Western Mail, Thursday 16 March 1933, page 2
Paying a tribute to the horse in "Modern Crusaders,'' a war book about the Light Horse in Syria and Palestine. Major W. S. Kent Hughes says they were second only to their masters in the splendid work they have done. Through heat and cold, wet and dry, sand-dunes, fertile plains, and rugged hills, have they forged steadily ahead, never once failing in their task. Often over twenty-four hours, sometimes over forty-eight, and' once even as long as sixty hours, without water, and on a forage ration of twelve pounds or less of solid grain per day, they have worked on silently and continuously throughout operations.
Many have fallen on the field of battle; many have sickened by the way and been sent to veterinary hospitals, rejoining at a later date; but those of the original drafts that are left are hardened campaigners; also as knowing as any "old soldier." Often has it been said that horses have a kind of second - almost human - nature, and certainly the statement would not appear to be without foundation, before an action, the horses know as well as their masters that there is "something doing," and in some cases have been known to remain in a heavy sweat on a bitterly cold night before a battle-due entirely to the excitement of "something in the wind."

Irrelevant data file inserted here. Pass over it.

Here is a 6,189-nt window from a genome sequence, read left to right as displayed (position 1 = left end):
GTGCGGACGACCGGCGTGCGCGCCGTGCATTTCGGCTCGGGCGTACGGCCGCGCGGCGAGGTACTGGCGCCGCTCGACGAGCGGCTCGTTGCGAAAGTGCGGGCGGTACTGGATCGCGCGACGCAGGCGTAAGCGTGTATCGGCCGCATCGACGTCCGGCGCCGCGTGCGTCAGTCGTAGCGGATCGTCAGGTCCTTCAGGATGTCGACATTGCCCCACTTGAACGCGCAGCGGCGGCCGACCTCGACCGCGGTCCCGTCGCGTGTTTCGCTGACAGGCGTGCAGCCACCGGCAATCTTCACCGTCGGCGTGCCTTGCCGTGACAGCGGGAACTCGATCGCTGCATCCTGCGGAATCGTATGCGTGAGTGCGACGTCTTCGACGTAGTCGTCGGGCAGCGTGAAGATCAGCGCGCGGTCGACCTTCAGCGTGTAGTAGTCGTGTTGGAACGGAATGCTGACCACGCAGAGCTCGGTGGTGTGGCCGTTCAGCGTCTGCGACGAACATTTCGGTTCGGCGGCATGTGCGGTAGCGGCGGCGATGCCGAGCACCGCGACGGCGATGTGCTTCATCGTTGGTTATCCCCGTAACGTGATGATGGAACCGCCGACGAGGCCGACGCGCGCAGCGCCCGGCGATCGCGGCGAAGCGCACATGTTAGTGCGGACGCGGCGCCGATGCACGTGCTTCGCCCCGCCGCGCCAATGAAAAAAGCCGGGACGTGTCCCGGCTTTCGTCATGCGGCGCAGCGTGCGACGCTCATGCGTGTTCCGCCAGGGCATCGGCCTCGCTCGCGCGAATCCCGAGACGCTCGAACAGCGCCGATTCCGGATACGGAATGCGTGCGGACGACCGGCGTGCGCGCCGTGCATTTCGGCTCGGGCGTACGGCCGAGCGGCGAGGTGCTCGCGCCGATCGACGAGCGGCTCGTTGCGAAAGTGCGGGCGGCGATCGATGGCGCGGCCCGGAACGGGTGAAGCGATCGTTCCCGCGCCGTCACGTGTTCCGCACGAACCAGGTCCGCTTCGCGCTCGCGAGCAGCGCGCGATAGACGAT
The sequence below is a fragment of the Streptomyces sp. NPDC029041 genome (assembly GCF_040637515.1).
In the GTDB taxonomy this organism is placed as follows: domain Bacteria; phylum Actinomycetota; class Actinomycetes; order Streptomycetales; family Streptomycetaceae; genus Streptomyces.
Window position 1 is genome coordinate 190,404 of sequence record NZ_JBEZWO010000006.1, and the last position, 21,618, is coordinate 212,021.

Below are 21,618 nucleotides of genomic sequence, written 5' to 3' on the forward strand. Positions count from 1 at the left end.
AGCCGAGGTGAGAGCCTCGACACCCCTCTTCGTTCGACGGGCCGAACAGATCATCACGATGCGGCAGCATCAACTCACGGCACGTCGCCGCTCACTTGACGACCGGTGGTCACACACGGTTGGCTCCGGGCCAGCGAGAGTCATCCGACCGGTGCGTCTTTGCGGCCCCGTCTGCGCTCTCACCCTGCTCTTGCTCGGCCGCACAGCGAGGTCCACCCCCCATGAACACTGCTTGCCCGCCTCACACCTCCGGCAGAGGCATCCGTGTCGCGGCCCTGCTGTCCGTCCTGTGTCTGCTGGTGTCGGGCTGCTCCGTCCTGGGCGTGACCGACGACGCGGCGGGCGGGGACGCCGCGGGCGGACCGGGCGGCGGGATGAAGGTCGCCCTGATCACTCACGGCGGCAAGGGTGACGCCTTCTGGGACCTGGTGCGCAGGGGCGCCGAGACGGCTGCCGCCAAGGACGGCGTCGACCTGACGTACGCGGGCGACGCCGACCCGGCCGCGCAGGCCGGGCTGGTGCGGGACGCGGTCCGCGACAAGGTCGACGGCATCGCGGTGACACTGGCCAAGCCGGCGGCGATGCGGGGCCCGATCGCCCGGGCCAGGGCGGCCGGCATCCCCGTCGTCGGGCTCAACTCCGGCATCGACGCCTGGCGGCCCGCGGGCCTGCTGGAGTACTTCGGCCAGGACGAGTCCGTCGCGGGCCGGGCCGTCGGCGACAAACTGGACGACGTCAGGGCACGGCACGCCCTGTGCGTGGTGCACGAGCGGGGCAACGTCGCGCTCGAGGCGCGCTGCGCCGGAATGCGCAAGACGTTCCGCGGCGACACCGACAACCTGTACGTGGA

These noble and patient animals have always had .to share equally with their masters the hardships and rigours of all campaigns and usually theirs are the more severe. Whenever mention is made of the Australian Light Horse, think not only of the brave men and the campaigns they have fought, but couple with their actions the dumb and patient devotion of their four-footed mates, since by means of them have the deeds been wrought and the successes gained.